1. BE MORE MINDFUL!

Alright….don’t lose your cool. I’m only saying…

FIVE? How many of these do we have to have? Surely we should only have 3 – 4 SMART goals… not a great long list of things you’ll just look back on in a year and feel regret, remorse and recrimination over.

  1. Remain calm in the face of criticism.

What?  Having a crack, are we? Can’t handle a little constructive banter? Well, don’t be blaming me when you fall in a heap before autumn!

  1. Read at least four books from the “good books” list.

What? …Excuse me! You’re gonna do that anyway. You’re a librarian. You read books for a living! Surely you can come up with something more inspiring than that? Where are the resolutions that challenge the envelope? The ones that will stretch us to our limits? Heh? Where are they?

  1. Climb Mt Everest!

That’s better!

  1. Drop pink glitter Pen into the abyss!

Hang on… I’m only trying to heeeeeeeeeeeeeeeeeeellllllllppppppph!

She chose another pen…

1…

Furious Fiction

The Australian Writers’ Centre has a marvellous monthly competition. On the first Friday of each month they publish a set of criteria for a 500 word story. They allow 55 hours to write and submit the story.  There is one prize of $500. You can find details for Furious Fiction at this link.

I have entered a few times now and it’s great fun. While I haven’t won (yet) I have been enjoying myself immensely. The writing prompts seem to limit you at first but then as your brain gets ticking, the story takes over and it is indeed, furious!

In July, the restrictions (in addition to the word length) were:

  1. The first sentence had to be a question.
  2. You needed to include the words jam, jackpot and jungle.
  3. The last word had to be BANG!

You can find the winning entry and the short listed stories here.

Here is my effort.


Be careful what you wish for.

“Do you want strawberry or raspberry jam?” Gary asked with his arm hovering mid-shelf.

“What? What did you say?” she said as she shifted her attention from the young couple in front. They looked so peaceful. He just picked things off the shelf and put them in the trolley. The woman nodded. Nothing was said, and they went ahead.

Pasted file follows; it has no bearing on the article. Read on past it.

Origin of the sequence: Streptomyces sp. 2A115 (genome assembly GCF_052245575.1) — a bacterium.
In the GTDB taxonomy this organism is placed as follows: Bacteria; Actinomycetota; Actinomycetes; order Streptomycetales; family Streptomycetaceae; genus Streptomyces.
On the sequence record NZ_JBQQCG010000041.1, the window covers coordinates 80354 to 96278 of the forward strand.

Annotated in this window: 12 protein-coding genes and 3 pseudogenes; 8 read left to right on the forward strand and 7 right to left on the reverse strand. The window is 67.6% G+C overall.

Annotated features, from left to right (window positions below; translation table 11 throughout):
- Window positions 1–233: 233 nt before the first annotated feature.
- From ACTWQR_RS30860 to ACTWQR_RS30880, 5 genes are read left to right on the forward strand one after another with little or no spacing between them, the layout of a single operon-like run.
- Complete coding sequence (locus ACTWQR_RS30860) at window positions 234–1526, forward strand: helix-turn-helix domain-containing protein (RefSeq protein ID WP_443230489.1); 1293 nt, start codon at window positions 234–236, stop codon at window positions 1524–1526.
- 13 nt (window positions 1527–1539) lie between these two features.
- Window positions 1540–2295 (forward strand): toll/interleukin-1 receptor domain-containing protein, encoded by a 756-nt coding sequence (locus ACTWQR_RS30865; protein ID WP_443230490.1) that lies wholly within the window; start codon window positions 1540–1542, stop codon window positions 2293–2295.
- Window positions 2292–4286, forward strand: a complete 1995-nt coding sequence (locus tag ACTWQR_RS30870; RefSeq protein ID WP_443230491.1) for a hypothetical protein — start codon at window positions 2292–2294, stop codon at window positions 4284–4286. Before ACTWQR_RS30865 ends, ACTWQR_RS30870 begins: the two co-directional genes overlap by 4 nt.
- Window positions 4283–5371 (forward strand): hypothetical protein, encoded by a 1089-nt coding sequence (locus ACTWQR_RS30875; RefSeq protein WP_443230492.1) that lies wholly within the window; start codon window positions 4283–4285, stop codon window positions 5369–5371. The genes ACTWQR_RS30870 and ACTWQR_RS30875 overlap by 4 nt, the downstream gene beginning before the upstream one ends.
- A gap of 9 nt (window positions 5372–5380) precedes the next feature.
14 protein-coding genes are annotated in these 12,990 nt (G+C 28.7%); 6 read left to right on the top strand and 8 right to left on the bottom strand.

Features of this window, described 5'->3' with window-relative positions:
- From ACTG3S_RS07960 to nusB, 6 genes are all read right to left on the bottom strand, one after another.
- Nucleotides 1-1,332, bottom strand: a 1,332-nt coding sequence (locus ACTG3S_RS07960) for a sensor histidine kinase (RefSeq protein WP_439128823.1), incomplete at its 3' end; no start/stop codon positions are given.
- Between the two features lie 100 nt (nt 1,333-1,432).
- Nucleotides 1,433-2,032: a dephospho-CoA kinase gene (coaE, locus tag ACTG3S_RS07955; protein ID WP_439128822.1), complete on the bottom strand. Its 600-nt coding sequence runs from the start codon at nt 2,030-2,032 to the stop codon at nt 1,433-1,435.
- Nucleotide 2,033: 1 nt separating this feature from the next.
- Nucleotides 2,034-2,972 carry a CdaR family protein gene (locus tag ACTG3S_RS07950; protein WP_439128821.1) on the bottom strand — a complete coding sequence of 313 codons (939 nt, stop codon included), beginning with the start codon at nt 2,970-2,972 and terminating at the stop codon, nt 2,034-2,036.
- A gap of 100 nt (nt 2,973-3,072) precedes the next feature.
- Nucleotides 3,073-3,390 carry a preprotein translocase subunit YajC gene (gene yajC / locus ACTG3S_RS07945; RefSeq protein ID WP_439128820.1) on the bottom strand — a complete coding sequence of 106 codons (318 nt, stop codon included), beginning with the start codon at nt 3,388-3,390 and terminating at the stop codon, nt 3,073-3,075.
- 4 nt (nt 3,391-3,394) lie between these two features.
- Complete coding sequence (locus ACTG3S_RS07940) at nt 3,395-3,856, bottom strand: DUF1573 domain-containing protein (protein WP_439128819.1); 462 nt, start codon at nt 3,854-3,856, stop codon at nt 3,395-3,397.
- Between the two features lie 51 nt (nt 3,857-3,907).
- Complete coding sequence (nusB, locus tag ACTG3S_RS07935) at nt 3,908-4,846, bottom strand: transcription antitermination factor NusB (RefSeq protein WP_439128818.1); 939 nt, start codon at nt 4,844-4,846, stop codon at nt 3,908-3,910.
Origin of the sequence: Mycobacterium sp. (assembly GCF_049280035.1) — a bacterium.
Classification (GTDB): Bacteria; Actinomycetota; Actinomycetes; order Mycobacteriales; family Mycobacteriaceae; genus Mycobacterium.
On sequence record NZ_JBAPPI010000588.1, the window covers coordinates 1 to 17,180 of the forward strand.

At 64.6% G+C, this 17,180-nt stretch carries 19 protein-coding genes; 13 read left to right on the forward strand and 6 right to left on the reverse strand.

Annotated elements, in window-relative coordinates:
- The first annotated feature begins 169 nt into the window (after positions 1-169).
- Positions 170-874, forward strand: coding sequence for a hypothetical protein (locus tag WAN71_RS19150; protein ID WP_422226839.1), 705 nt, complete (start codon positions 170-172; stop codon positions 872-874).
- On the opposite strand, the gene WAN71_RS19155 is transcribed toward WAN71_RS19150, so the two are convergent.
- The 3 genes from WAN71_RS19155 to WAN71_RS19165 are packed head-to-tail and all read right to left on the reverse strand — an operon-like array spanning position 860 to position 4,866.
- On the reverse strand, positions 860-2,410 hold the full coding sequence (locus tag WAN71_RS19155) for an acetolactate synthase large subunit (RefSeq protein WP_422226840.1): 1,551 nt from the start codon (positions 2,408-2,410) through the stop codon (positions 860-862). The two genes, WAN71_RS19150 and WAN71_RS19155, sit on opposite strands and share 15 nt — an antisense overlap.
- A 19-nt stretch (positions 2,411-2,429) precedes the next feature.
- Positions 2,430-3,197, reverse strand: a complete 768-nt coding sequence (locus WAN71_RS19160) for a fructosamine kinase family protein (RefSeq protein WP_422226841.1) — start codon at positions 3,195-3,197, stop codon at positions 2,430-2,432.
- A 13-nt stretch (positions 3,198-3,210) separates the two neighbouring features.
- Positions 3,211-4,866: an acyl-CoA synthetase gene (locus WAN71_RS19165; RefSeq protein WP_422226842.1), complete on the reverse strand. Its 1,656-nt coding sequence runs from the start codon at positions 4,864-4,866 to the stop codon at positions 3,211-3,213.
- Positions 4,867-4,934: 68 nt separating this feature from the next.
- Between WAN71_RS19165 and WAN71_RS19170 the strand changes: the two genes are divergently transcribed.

“Strawberry, Gary. Strawberry will be fine.” Her flat voice failed to hide the anger that was ready to burst through her hot skin and slice him into a million tiny shreds!

When she had first met him, she thought she’d hit the jackpot! A caring fellow who always considered her before making decisions that affected her. She had been ready to leave the dating jungle, so she jumped in and got married.

Now after 23 years, he was so damned annoying! Could he not do anything without asking?  Could he not stand on his own two feet without checking in? Just once?

There only seemed to be one way out of this mess. He was worth more to her dead than alive. But how to make it seem like an accident?

“Do you want strawberry or raspberry jam?” Gary asked with his arm hovering mid-shelf.

He was always careful to make sure he asked her first. He knew if he didn’t there’d be an argument. Gary liked raspberry, but she always said strawberry. If he suggested they buy both, she’d bite his head off.

“Strawberry, Gary. Strawberry will be fine.” she snarled.

He looked away. The young couple in front reminded him of how it had been, once. They looked so peaceful. He just made up his own mind and put things in the trolley. The woman didn’t care. She didn’t censor his choices at every turn.

He thought about leaving Miriam. Every day. Her once charming wit had turned sour.  But he knew he couldn’t compete in the jungle where the cougars gobbled up younger men and never considered balding 57 year-olds with pot bellies.

After 23 years he knew her relentless brow beating would go on forever unless he cracked the jackpot and she carked it.

There only seemed to be one way out of this mess. She was worth more to him dead than alive. But how to make it seem like an accident?

Finished at last and with the car packed, Miriam got behind the wheel. She started to reverse then had to brake hard as the young couple from before walked behind them.  Miriam watched them in the mirror as they kissed.  She sighed.

Once on the highway, Miriam and Gary both stared mournfully ahead, secretly imagining their own personal murder-mystery episode.  Time passed, neither spoke. Gary turned on the radio to drown out the silence.

A flat-bed lorry carrying huge rolls of newsprint thundered past.

They were doing 100 and it was going faster.

The 18-wheeler swerved.

The load shifted.

The cable snapped.

The roll dropped.

 BANG!


This month’s Furious Fiction just started!! (If you’re reading this on the first Friday of the month!!) Have a look and get started!! You’ve got around 54 hours to go